Pan sauce. You are my most favorite thing. Chicken drippings + aromatics + wine + caramelized goodness = heaven in liquid form. You really can’t beat a dish that, taking over where you leave off, cooks itself – flavors melding, juices oozing, sugars caramelizing – all while you enjoy a glass of cold wine on the porch. Of course two days ago with the soaring 100 degree heat, a recipe for roast chicken, summery as it may be with its promise of herbs, green tomatoes, and baby vegetables, might have sounded about as appealing as stepping into a sauna. But now, with the thermometer crawling back towards 70 and that glorious sort of refreshing drizzle falling, it’s time to reach for your nearest roasting pan.
This dinner was, like most we eat lately, born out of the contents of the refrigerator. This is the time of year for green tomatoes, and in an effort to do something besides the fry, I tossed one in the food processor along with a pile of fresh herbs, garlic, lemon juice, and olive oil. The tomatoes add body and acidity here which, roasted over a juicy chicken and mellowed with a little white wine, produces the aforementioned crazy delicious pan sauce. This sauce, poured over warm roast chicken and summer vegetables with a little bread for mopping and another glass of that wine on the side, made for one seriously lovely summer dinner.
It’s been a long while since plates were licked clean by someone other than Hugo the cocker spaniel in our house, but last night found John and I slurping every last bit of juice from our plates and running back to the kitchen for seconds.
Serves 4 with bread and salad.
One Year Ago: Petit Peach Brown Sugar Cakes with Sticky Toffee Sauce.
For the Green Tomato-Herb Pesto
Feel free to play around with the herbs based on what’s available in your garden/fridge/farmer’s market – I can’t think of an herb that doesn’t play well with chicken. If you do opt for more robust flavored herbs, such as sage, rosemary, oregano, or thyme, I would use slightly less and be sure to combine them with plenty of more mild herbs such as basil, cilantro, parsley, chervil, dill, or tarragon.
- 1 small green tomato (or ½ large), stem removed and roughly chopped
- 1 medium handful basil leaves, washed and dried
- 1 medium handful cilantro leaves, washed and dried
- 1 medium handful parsley leaves, washed and dried
- 1 large clove garlic, roughly chopped
- 1 tsp ground coriander
- 1 tbsp sea salt
- The juice of one lemon (save the lemon halves to stuff the chicken)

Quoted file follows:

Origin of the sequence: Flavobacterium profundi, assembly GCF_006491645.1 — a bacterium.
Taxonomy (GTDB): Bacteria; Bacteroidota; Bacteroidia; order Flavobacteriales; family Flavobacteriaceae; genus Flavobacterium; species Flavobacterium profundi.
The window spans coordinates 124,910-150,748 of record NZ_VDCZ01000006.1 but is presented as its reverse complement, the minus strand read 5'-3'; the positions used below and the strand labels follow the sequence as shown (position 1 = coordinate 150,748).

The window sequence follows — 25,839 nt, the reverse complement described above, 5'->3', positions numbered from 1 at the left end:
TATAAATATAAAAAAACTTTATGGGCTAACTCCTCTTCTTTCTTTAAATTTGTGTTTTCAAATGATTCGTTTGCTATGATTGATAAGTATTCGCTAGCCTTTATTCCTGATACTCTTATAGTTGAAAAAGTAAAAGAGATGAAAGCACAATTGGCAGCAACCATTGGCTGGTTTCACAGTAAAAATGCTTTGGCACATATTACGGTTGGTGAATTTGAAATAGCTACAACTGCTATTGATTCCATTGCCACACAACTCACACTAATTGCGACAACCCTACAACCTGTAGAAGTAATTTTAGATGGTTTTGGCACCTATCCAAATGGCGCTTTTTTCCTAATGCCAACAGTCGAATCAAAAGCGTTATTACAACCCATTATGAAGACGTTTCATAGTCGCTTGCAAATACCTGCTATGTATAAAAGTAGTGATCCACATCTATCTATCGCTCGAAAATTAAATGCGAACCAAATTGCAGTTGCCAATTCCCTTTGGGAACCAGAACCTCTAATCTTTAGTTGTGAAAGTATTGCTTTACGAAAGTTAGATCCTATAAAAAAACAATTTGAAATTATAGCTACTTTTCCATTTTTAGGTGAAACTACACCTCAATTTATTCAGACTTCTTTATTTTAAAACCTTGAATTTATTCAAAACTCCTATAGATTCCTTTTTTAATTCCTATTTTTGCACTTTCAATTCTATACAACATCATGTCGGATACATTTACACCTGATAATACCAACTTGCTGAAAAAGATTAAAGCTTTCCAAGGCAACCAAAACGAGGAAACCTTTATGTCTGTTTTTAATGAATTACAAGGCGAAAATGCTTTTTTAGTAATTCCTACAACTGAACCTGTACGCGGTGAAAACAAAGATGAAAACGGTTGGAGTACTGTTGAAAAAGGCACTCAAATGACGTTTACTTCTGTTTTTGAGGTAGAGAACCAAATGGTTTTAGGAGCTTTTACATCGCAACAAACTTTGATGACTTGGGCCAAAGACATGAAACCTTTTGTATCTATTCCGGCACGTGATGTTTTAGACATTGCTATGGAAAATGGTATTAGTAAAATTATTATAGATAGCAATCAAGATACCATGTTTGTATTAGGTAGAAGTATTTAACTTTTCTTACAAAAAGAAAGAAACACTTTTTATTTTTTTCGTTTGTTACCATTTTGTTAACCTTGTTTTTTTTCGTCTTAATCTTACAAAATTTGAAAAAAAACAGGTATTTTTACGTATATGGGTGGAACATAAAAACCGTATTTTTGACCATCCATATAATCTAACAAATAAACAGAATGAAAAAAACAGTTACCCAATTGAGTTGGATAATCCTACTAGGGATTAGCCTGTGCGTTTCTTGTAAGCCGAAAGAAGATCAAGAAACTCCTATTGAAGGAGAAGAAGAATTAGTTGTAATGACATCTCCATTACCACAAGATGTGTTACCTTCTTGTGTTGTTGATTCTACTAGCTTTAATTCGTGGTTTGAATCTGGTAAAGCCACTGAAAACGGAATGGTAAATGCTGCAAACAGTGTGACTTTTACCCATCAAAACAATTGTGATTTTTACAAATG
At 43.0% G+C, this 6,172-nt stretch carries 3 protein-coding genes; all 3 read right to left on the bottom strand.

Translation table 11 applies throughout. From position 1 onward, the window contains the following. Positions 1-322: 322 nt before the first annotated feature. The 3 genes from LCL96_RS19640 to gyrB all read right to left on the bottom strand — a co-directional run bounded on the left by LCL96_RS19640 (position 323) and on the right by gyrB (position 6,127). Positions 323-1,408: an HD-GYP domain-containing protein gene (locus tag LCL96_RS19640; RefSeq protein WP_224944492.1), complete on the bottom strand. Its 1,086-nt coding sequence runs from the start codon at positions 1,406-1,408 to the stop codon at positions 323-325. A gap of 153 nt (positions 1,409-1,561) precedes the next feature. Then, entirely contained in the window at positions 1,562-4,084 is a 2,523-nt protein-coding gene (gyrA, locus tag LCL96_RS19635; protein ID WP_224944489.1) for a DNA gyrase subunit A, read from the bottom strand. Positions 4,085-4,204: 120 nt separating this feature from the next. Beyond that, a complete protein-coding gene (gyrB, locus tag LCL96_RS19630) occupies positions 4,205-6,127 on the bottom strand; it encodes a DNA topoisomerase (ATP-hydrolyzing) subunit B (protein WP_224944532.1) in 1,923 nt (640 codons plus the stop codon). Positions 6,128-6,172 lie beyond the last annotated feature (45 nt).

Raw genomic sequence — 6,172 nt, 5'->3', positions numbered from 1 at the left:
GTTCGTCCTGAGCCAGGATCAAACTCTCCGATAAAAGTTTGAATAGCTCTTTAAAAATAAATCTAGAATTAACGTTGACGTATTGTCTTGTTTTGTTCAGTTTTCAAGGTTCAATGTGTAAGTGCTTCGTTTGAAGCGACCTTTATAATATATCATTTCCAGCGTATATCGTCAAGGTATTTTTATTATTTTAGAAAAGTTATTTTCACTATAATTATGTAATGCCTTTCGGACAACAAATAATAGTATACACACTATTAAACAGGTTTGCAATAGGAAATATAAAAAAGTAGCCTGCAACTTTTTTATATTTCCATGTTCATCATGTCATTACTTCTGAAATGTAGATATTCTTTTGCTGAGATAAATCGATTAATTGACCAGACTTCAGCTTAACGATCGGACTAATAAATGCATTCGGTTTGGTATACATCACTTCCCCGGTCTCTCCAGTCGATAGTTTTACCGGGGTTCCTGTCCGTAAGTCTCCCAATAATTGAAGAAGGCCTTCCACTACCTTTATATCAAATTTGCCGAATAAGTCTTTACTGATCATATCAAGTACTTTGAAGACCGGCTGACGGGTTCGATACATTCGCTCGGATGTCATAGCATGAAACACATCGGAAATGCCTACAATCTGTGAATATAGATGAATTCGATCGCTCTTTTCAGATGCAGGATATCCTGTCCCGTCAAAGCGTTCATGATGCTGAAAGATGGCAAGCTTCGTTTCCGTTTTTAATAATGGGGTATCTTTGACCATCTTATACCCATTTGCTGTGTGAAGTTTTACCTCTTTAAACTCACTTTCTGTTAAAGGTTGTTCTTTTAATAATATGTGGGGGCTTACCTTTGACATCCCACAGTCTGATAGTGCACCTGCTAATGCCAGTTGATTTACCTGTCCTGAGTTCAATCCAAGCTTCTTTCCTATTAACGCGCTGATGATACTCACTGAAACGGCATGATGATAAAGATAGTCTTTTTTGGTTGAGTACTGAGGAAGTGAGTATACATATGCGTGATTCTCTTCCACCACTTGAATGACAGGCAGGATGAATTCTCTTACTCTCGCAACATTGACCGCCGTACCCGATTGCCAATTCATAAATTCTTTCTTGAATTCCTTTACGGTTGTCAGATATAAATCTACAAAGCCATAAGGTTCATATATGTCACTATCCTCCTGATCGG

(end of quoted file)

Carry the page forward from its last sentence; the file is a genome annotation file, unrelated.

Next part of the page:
- ½ cup olive oil
Combine all ingredients in a food processor and pulse until combined – your should have a runny pesto-like sauce. Stop the processor periodically to scrape down the sides and ensure everything is well blended. Refrigerate until needed.
For the Chicken and Carrots
- 1 small roasting chicken
- 1 small head garlic, cut in half horizontally so the cloves are open
- The leftover lemon halves from the green tomato-herb pesto
- Kitchen string for trussing
- 1 recipe green tomato-herb pesto (above)
- 2 large bunches baby farm carrots, trimmed, scrubbed and halved lengthwise
- 1 medium onion (use spring or cippolini if you can find it), peeled and thinly sliced
- 2 tbsp olive oil
- Plenty of salt and pepper
- ½ cup dry white wine
Preheat the oven to 425 degrees. Rinse and pat dry the chicken. Set the chicken in a large roasting pan and generously salt the cavity – use at least 3 tbsp salt. (Salting the cavity draws the juices in as the chicken cooks.) Place the garlic and lemon halves in the cavity. Truss the chicken by wrapping a large piece of string around both wings to hold them against the body of the chicken. Then cross the string over the breast and tie it firmly around both legs to pull them together and hold them against the body of the chicken. (This doesn’t have to be pretty – you just want the wings and legs close to the body so everything cooks evenly.) Spread the green tomato-herb pesto over the chicken, making sure to get it under the legs and wings, and on the bottom side of the chicken – some pesto will run into the pan.
Roast the chicken 20 minutes at 425 degrees, then reduce the heat to 350 degrees and roast an additional 20 minutes.
Meanwhile, toss the carrots and onions with the olive oil and a generous pinch of salt and pepper. Remove the chicken from the oven and place the carrots and onions around the chicken in the roasting pan.* I like to gently lift the chicken off the pan using a fork so I can get some of the vegetables directly under the chicken. Pour the white wine around the pan and return to the oven (still at 350 degrees) an additional 30-40 minutes until the vegetables are tender-crisp and the chicken is cooked through. A meat thermometer inserted into the thigh should read 165 degrees.
Remove from the oven and let the chicken rest 10 minutes before carving. Set the chicken on a cutting board, remove the string, and carve. Taste the vegetables and pan sauce for seasoning and adjust as needed. Serve the chicken and vegetables with plenty of pan sauce, a little bread for mopping, and a cold glass of white wine.
*If you are making this dish with more mature vegetables (adult carrots, parsnips, fennel, potatoes, etc.) you can add the vegetables with the chicken and cook everything together from the start. About 20 minutes before the chicken is cooked, pour over the white wine.